U.S. Postal Service Gets Dinged in GameFly Case by Appeals Court

January 11, 2013 -

It looks like the U.S. Postal Service will have to rethink how it handles GameFly's mailers in the future. The Verge reports that the game rental service has won its appeal on a lower court ruling, forcing the USPS to rethink how it will deal with GameFly's mailers in the not-too-distant future. The case revolves around how the USPS gave preferential treatment to Netflix and Blockbuster DVD mailers, while ignoring GameFly's - specifically it hand-sorted Netflix and Blockbuster material, but did not afford the same treatment to GameFly's. GameFly was forced to use more expensive cardboard packaging to mail out its discs, and when it asked the USPS to give it a better rate, they refused. This ultimately led to a lawsuit in 2009.

In 2011, a lower court ruled that, while GameFly had been wronged by the USPS, it rejected two proposed solutions: that the Postal Service provide free manual sorting to GameFly like it did for Netflix, or that it substantially reduce the rate for flat pack envelopes. But the appeals court ruling says that that lower court ruling was wrong.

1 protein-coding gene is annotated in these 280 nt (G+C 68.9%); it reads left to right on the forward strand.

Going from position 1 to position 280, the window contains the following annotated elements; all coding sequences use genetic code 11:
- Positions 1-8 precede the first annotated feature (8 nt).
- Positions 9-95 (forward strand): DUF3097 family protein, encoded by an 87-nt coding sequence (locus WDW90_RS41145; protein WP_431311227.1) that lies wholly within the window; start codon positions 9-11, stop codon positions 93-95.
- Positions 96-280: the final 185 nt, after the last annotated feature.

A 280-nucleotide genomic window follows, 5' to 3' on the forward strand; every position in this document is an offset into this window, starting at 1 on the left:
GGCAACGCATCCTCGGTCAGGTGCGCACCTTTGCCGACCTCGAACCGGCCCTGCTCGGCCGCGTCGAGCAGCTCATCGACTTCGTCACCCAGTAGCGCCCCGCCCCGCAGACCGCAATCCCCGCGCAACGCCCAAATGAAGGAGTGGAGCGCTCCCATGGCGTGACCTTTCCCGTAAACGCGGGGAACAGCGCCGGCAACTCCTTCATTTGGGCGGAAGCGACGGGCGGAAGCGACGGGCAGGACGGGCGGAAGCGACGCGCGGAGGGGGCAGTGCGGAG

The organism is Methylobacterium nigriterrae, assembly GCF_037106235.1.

"Without special manual processing like that afforded to Netflix," the ruling says, "switching to letter mail could subject GameFly to an epidemic of cracked and shattered DVDs." Now, the Postal Service will either have to offer the same service to all parties or explain once again why discrimination is justified. This ruling marks one of the last developments in a long-running case with significant repercussions for DVD-by-mail services, but it's a little amusing to see it handed down at a time when Netflix is far better known for streaming than discs and even GameFly is moving to digital distribution.

You can read the full ruling here (PDF). It will be interesting to see what the USPS does to get in line with the court's ruling...

Source: Reuters by way of The Verge


Comments

Re: U.S. Postal Service Gets Dinged in GameFly Case by ...

I'm not sure I'd call it "moving to" digital distribution so much as "expanding into". Dedicated console players still can't download from Gamefly, and dedicated PC players can't have rental copies of games mailed to them. The part about Netflix is however accurate.
 
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